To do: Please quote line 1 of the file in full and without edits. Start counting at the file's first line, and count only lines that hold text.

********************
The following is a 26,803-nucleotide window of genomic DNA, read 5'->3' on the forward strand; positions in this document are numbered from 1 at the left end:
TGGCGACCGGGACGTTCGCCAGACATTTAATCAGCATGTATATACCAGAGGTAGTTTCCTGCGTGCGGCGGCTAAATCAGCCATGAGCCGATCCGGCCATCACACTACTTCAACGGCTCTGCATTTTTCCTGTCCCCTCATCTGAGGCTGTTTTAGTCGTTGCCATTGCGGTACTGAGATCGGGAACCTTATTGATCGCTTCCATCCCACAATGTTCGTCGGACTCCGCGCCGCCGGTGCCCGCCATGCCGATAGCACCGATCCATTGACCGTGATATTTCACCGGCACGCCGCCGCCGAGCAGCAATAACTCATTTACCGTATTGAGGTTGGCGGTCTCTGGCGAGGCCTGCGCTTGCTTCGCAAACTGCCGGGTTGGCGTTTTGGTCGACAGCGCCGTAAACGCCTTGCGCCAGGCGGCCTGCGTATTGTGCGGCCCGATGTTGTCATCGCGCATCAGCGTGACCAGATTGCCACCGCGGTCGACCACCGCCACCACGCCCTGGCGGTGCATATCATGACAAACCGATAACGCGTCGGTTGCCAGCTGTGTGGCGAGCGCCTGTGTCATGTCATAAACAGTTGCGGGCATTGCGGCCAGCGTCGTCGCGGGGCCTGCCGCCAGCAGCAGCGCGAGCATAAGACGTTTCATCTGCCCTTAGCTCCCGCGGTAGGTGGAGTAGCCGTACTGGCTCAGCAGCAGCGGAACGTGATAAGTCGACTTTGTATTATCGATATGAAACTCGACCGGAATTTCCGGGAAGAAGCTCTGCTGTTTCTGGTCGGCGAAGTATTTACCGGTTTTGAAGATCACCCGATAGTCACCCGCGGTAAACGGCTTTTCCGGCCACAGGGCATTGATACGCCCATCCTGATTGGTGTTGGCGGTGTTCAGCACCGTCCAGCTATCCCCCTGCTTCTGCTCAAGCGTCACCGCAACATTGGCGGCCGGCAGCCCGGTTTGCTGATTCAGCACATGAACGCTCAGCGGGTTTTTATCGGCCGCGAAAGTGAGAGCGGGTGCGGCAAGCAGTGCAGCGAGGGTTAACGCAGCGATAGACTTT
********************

The following is a 26,803-nucleotide window of genomic DNA, read 5'->3' on the forward strand; positions in this document are numbered from 1 at the left end: